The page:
Apart from being a camera aficionado myself, I also head the global workflow team and provide technical level management to the post-production division Sim. Over the past few years, my team and I at Sim have overseen workflow on over 100 projects across the globe, collectively managing over eight petabytes of media. In addition to working on notable movies and television series such as “Mr. Robot,” “Narcos,” “Krypton,” and “The Great Wall,” my most significant accomplishment would be automating the visual effects file conversion/delivery process for HBO’s new show Watchmen.
My Journey as the Director of Workflow Services
It has been quite a journey from the time I joined Sim (formerly known as Bling Digital), until now. Today, my team and I play a crucial role in handling various international projects and rolling out dailies in our brick and mortar offices in Vancouver, Los Angeles, Toronto, New York, and Atlanta. Simultaneously, we also set up in Prague, Madrid, Budapest, Bogota, Paris, or anywhere across the globe production will be shooting.
My role at Sim International involves being a technical lead for our post division, innovating new workflows, providing ongoing technical and moral support, and standardizing workflows across the globe. When we work on long-format shows like television series or feature films, we need to maintain a log of every single file to account for each clip recorded and all of its associated metadata. We began by directly managing a shared spreadsheet of this data for the post-production team and ourselves. Eventually, this concept evolved to give birth to globally renowned metadata aggregator tools, like Metabanq, to help post-production teams streamline their communication/workflow process. Moving forward, having databases such as this, also connected with centralized cloud-based storage for the production’s camera negative will be very normal within five years.
Why Do You Need to Centralize Your Metadata
When it comes to managing the workflow between production and post, traditionally, companies/ departments have been exchanging PDF notes. Considering the limitations of PDF, the traditional way of workflow management makes the process cumbersome.
While aggregation and centralization of metadata as part of the post-production workflow is a fairly new topic, the road ahead is all set to embrace new technologies
Therefore, the idea of aggregation and centralization of metadata is to connect the data bank with any department that will be working with these assets, and cut down on re-creation of work and ideally automate many mathematical tasks that can be better served by a computer, leaving the creative work to the humans. Visual effects (VFX) data wrangler notes from the set, camera reports, metadata from the camera, smart lens information, and more can be centralized in such a database. As an example, when a VFX team is on-boarded to work on a shot, it is common that much of the information is lost between the various companies and departments managing said data. Therefore, with metadata centralization, VFX teams no longer have to guess or waste time trying to figure out how things were done and with access to such information many routine tasks will be able to be automated.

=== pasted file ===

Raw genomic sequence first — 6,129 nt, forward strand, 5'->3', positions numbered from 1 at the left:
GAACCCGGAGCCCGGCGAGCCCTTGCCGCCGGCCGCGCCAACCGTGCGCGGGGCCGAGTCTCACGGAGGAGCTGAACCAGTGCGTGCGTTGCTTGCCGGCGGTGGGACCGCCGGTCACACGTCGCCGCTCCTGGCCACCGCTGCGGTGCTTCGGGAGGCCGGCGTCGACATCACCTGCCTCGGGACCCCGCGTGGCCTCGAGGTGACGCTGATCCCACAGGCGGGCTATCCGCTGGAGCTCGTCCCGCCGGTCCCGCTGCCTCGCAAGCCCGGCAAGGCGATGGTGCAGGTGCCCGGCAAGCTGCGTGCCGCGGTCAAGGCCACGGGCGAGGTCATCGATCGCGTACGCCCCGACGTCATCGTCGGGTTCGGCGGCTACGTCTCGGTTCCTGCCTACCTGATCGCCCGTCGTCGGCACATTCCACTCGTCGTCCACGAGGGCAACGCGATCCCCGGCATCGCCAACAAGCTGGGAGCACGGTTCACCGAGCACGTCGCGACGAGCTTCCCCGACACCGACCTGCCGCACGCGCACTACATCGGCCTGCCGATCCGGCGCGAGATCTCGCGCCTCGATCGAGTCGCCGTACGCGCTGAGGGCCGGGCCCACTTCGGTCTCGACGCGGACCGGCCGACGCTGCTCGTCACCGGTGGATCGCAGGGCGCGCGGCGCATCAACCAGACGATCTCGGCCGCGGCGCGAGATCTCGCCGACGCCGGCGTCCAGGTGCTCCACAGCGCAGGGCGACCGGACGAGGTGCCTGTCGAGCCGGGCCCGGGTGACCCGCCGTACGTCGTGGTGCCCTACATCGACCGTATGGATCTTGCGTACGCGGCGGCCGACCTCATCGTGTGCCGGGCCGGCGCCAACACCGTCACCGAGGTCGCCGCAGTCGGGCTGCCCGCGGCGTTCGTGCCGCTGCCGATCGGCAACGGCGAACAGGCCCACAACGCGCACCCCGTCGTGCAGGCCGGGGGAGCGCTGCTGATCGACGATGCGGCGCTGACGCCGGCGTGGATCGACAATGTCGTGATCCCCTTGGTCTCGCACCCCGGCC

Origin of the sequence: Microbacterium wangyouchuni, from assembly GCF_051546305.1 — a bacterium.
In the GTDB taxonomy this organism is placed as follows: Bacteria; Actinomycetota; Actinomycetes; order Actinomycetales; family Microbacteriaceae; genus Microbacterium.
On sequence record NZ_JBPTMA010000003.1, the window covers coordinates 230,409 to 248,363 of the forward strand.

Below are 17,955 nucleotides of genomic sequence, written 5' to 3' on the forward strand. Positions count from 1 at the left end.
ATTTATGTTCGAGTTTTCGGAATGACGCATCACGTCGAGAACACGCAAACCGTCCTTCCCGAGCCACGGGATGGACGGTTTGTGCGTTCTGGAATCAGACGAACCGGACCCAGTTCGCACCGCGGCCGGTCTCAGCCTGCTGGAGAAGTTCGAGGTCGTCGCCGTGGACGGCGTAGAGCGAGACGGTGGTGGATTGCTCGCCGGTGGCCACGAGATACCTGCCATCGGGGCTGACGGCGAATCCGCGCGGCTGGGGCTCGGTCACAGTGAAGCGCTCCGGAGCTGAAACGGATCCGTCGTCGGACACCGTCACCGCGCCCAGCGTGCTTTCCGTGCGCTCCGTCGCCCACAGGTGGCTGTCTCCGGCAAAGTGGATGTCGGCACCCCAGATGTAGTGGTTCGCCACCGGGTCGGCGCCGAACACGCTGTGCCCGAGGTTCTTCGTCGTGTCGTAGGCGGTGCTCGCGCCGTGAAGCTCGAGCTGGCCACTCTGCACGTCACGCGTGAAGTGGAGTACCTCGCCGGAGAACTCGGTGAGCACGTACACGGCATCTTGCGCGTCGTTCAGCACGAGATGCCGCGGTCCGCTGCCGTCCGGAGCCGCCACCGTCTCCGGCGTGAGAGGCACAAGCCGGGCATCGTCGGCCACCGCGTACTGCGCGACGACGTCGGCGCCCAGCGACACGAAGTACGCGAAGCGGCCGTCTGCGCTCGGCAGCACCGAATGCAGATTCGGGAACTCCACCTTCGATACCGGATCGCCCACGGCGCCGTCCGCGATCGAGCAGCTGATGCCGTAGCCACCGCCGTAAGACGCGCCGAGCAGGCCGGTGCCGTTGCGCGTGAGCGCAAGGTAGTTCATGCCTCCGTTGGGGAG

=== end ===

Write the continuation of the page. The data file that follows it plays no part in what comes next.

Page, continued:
How to Centralize Your Metadata
The path to a centralized metadata repository is challenging. Every camera has its column names while different software follows different nomenclatures for their columns. Therefore, sharing metadata between various media sources is very hard. As a result, we have been taking multiple sources of data, centralizing it into a data bank, and using specific filename syntax to define the columns. Considering the arduous nature of this work, there is only going to be a very limited number of companies that would be working on a centralized metadata bank.
The innovation in this space will revolve around how the solution can process the incoming files and save them in a unified format. But before that, governing bodies like American Society of Cinematographers (ASC) is looking to help standardize metadata tags and introduce policies to take necessary steps for the front-end delivery format and make the data acquisition a routine part of the video production workflow.
The Road Ahead
While aggregation and centralization of metadata as part of the post-production workflow is a relatively new topic, the road ahead is all set to embrace new technologies. I have met independent people that have been relying on tools like File Maker for customizing metadata libraries to suit their workflow management processes. However, soon, there will be specialized companies offering services to different studios and production houses. While some newer studios like Amazon or Netflix might set up their in-house teams for metadata aggregation and centralization, many other studios will be contracting niche companies for the task.
The lens committee at the ASC is presently working on some standardization for lens metadata. Also, discussion among different camera vendors and their alignment with some of their metadata aggregation process will help the cause and make it easier to put the control back in the hands of studios for better workflow management.